Using Diatomaceous Earth

by Catherine Haug

I have a problem with slugs in my garden.  I tried the cans of beer, but they attracted bees (including a mason bee) and flying ants, but no slugs. So I decided to try diatomaceous earth (DE).  This all-natural flour-textured substance has many uses around the home including:

  • causing slug, maggot, and insect death in the garden and landscape
  • solving an ant or bedbug problem in your home
  • getting rid of fleas on pets and livestock
  • worming of pets and livestock (and humans)

Diatomaceous earth is made from the silica-rich shells of diatoms. Most diatoms are found in the ocean, but food grade DE is made from freshwater diatoms, mistakenly called ‘algae.’  This is the same brown or golden algae that grows in fish tanks.

I learned from a piece on the local news recently that diatom algae grows on rocks at the bottom of the Clark Fork River in Missoula.  And I suspect it also grows on rocks at the bottom of the Swan and/or Flathead River, which means we would have a local source when we can no longer import it from a distant source.  All we’d have to do is figure out how to harvest and clean it. Does anyone have any ideas on this?

What is Diatomaceous Earth?

DE is a fine powder consisting of sharp, mineral-rich, microscopic shells of dead, fossilized diatoms, from the ocean or fresh water.  These sharp edges cut the soft tissue of many garden (and other) pests, causing them to dehydrate and die.  Thankfully, it doesn’t harm earthworms; nor does it harm the digestive tract of animals.

DE can be purchased in several grades:

  • Food Grade
  • Agriculture or Horticulture Grade
  • Pool Grade (not discussed in this article)

It can be applied as a dry powder, or as a slurry in water.

Safety Precautions:

You should use DE with care, because it can irritate your eyes, and lungs.  Therefore, it’s a good idea to wear safety glasses (to cover not only in front of your eyes, but also the top and sides), and a respirator or face mask designed for particulate matter (or dust).  Gloves are also recommended, so that you won’t later rub your eyes with DE on your fingers.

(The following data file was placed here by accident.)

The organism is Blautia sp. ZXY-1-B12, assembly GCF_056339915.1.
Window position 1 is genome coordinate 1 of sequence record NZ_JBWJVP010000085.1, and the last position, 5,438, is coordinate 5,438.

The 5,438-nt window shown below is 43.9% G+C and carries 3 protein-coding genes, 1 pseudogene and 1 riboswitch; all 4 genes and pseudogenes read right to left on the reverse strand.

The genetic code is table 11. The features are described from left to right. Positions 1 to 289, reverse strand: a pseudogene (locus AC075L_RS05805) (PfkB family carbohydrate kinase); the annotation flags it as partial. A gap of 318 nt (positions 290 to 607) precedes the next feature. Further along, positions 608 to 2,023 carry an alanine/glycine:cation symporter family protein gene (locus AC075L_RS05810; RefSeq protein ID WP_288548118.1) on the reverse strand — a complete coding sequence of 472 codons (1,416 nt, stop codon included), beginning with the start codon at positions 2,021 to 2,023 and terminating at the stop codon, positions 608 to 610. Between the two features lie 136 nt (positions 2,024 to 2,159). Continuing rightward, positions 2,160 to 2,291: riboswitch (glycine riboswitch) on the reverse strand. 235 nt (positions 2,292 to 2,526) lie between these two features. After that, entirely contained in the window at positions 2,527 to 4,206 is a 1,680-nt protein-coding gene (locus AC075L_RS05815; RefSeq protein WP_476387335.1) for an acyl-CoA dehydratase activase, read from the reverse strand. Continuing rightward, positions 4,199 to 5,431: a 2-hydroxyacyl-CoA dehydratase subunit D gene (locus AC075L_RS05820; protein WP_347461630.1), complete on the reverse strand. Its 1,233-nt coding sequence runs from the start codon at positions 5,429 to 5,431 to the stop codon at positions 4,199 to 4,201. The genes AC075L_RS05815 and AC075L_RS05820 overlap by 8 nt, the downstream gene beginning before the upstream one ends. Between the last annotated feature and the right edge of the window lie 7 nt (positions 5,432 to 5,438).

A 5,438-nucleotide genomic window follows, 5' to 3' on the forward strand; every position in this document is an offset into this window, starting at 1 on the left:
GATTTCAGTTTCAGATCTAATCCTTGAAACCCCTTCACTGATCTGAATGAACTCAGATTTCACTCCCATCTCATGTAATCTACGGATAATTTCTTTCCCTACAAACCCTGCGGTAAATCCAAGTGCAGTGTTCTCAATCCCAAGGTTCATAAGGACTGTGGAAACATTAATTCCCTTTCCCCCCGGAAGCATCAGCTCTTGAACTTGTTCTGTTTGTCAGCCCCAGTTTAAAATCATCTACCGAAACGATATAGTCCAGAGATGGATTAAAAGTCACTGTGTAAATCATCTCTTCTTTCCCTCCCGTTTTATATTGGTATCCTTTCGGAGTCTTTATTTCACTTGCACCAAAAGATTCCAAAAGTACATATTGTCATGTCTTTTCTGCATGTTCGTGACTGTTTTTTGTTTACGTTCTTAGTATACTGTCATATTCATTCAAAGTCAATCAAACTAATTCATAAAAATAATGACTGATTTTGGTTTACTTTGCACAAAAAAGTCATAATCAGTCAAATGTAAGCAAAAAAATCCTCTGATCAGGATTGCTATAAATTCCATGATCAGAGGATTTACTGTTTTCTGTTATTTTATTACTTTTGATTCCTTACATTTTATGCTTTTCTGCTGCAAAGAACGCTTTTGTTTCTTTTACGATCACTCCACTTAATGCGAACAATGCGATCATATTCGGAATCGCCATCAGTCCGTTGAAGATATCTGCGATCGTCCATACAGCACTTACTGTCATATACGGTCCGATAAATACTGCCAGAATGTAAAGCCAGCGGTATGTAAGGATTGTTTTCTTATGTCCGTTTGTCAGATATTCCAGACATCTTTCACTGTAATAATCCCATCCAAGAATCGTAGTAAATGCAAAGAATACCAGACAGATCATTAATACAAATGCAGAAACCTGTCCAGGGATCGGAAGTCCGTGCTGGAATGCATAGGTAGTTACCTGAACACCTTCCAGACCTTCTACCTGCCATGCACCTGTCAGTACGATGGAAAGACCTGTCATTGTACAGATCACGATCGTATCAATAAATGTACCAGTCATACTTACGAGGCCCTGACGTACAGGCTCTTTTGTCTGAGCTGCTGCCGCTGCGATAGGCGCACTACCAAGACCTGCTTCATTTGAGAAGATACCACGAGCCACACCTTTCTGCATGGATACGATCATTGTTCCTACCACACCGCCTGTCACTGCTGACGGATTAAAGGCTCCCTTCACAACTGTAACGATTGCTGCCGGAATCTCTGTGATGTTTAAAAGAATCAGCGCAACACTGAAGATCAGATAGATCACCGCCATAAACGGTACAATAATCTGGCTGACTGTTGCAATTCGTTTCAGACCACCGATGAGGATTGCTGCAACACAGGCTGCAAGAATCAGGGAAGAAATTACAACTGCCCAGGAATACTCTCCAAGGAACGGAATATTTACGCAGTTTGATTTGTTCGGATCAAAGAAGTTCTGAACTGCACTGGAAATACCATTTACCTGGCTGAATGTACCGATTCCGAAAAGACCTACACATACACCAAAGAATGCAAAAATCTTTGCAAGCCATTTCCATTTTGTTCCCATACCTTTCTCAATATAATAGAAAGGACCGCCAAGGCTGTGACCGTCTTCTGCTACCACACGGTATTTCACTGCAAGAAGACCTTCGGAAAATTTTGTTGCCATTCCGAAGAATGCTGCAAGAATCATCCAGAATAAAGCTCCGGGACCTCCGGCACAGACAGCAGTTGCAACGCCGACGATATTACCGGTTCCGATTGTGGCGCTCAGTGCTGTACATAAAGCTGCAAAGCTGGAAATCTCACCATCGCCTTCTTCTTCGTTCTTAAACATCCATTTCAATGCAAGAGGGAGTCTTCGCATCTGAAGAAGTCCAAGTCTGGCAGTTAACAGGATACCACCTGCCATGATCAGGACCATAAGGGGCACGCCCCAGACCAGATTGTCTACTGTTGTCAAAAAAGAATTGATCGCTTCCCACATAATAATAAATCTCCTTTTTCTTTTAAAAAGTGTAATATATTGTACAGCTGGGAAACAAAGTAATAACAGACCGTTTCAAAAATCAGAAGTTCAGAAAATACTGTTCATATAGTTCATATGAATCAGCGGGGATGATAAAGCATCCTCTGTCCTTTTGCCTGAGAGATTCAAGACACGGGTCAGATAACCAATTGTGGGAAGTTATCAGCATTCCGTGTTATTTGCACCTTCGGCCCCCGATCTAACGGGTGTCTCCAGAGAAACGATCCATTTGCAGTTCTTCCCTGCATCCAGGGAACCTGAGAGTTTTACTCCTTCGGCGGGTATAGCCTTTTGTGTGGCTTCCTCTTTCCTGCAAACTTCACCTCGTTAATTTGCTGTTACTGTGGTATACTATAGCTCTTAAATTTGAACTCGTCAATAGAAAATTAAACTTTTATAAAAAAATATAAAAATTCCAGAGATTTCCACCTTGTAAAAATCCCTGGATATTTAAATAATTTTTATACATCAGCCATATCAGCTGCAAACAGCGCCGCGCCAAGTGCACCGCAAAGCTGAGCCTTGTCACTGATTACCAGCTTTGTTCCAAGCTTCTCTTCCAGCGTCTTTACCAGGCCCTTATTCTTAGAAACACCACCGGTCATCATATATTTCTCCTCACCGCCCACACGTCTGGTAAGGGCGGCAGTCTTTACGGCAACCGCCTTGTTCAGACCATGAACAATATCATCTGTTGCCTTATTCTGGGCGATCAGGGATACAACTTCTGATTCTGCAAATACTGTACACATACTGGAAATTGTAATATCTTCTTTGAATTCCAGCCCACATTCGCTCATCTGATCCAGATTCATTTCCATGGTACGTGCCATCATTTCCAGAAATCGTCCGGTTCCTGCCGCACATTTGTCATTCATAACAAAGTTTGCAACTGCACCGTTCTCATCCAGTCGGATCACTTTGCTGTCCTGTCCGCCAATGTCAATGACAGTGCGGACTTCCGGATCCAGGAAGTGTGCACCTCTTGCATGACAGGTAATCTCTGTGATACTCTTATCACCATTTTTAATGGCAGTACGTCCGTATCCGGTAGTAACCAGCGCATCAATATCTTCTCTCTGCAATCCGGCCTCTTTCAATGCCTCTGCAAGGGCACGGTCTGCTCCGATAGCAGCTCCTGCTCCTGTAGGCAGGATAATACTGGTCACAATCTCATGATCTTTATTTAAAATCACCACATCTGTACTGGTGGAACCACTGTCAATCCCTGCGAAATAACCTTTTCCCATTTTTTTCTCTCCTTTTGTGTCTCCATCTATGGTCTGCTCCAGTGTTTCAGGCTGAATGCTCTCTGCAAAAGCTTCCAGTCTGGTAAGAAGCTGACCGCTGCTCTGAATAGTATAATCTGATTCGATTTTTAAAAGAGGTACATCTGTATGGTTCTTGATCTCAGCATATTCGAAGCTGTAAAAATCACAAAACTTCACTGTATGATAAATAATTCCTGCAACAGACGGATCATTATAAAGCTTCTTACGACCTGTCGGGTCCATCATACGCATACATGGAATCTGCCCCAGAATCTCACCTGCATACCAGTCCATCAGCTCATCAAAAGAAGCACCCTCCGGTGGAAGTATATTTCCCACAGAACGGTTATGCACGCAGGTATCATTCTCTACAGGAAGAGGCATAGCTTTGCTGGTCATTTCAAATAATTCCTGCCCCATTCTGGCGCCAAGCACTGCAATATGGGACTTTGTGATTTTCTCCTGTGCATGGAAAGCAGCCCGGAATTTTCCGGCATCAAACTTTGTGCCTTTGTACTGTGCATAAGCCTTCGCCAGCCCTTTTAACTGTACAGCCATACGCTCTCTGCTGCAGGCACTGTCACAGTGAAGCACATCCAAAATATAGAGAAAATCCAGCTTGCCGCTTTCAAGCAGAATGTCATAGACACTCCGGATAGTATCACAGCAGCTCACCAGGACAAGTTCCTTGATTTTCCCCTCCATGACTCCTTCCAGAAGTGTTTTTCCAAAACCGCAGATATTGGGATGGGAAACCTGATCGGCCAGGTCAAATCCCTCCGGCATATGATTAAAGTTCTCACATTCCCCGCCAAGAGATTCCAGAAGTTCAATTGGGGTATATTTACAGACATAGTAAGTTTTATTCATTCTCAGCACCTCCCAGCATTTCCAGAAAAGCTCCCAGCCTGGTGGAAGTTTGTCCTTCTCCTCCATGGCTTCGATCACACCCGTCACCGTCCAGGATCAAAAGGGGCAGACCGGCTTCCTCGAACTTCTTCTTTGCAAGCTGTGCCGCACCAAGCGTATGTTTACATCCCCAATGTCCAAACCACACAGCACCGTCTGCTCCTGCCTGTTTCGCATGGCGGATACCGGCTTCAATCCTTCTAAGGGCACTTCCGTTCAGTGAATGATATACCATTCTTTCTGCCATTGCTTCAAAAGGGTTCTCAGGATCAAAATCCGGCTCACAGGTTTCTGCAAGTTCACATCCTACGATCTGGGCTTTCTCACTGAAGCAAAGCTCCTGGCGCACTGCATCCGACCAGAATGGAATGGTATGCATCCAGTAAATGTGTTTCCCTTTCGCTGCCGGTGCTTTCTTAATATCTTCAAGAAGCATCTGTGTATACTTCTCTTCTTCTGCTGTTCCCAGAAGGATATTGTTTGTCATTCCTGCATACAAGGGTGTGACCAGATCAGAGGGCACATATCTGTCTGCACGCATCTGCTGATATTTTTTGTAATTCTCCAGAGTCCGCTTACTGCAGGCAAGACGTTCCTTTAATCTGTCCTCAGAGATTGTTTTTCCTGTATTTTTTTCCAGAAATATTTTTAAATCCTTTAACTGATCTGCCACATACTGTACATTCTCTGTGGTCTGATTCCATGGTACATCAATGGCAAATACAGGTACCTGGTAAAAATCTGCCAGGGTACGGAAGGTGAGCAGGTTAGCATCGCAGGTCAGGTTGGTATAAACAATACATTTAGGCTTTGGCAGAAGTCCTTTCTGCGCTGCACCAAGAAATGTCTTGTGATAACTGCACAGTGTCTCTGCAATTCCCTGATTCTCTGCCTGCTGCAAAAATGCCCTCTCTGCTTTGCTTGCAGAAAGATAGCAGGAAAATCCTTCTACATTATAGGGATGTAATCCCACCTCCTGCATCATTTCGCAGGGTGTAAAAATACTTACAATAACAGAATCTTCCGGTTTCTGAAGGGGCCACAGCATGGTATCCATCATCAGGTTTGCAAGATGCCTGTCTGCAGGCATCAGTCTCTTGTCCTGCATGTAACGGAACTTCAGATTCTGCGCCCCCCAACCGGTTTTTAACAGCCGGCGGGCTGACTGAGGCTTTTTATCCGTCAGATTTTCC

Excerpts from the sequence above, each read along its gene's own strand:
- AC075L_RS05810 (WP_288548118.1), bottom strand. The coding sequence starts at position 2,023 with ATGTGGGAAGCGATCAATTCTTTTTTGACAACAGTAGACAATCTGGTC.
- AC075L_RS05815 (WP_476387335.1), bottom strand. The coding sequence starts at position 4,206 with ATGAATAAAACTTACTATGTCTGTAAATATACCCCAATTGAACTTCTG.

Once the DE dust has settled it won’t bother you.

For use in your yard and garden, you can use agricultural or horticultural grade DE.  Food grade DE can also be used. DO NOT use pool-grade DE, which has been heat-treated to form larger particles.


Jean H. recommends using an old sifter or wire mesh strainer to apply the DE powder in the yard, greenhouse and garden.

Another way to use DE is to make a slurry, a thin mixture of DE and water. A slurry will give more precise coverage, can be painted onto tree trunks for sunscald protection and to deter borers from laying eggs on the bark. (3)

In the Garden:

  • DE works against slugs and maggots, both in the soil and on top; it can even be dusted on leaves.
  • Use to control the following insects: ants, aphids, bedbugs, beetles, cabbage root flies, carrot root flies, earwigs, whiteflies, leafhoppers, loppers, mites, silverfish, and thrips.
  • Sprinkle it inside your greenhouse, or outdoors on fruits, vegetable plants, flowers, grains, and grass—up to and including the day of harvest.(1,2)

eHow has a good article on using DE in the garden. (2)

Jean H. recommends: when planting seeds, especially for root crops, sprinkle DE in the furrow so that it looks pretty white. Then add the seeds and cover.  Then, sprinkle some DE on top of the soil around them.

Around the House:

DE can be used to control the following insects, by sprinkling around the foundation of your home, and around infected areas inside your home:

  • ants, cockroaches, silverfish, bedbugs, fleas, box elder bugs, scorpions, crickets, ticks, and many other unwelcome pests. (1,2)
  • Can be used for  fleas, pillbugs, ticks and is helpful in dealing with fungus gnats. (1,2)

In the Home:

DE can be used in stored grain (to combat maggots): Add 7–10 lbs. of Food Grade Diatomaceous Earth to each ton of grain as it is conveyed into storage (That’s 0.8 ounces DE per 10 pounds of grain, for smaller quantities). (1)

For Pets & Livestock:

DE can also be used against ticks on pets.  In this case, choose only food grade DE, as your pets will lick the dust off their fur. While DE can irritate lungs, it won’t hurt the digestive tract.


Food grade DE can also be given to animals orally, for parasite control (photo, right, is from ESP Gathering: How to Keep a Family Goat).  Humans can use it this way as well. As an additional benefit, DE naturally contains over 14 trace minerals which improves health. (see Wolf Creek Ranch for instructions on this use.)

The following animals can be treated with DE for parasite control:

  • Humans
  • Dogs & Cats
  • Sheep
  • Goats
  • Hogs
  • Cows
  • Horses
  • Chickens and other poultry

Harvesting or collecting diatoms for DE

I’m still researching this topic, but i did find one book that includes information on collecting diatoms: Diatoms of North America, by William C. Vinyard, 1979.

Another source is Collecting And Identifying Diatoms – I by R. Fraser Bastow, F.R.M.S.



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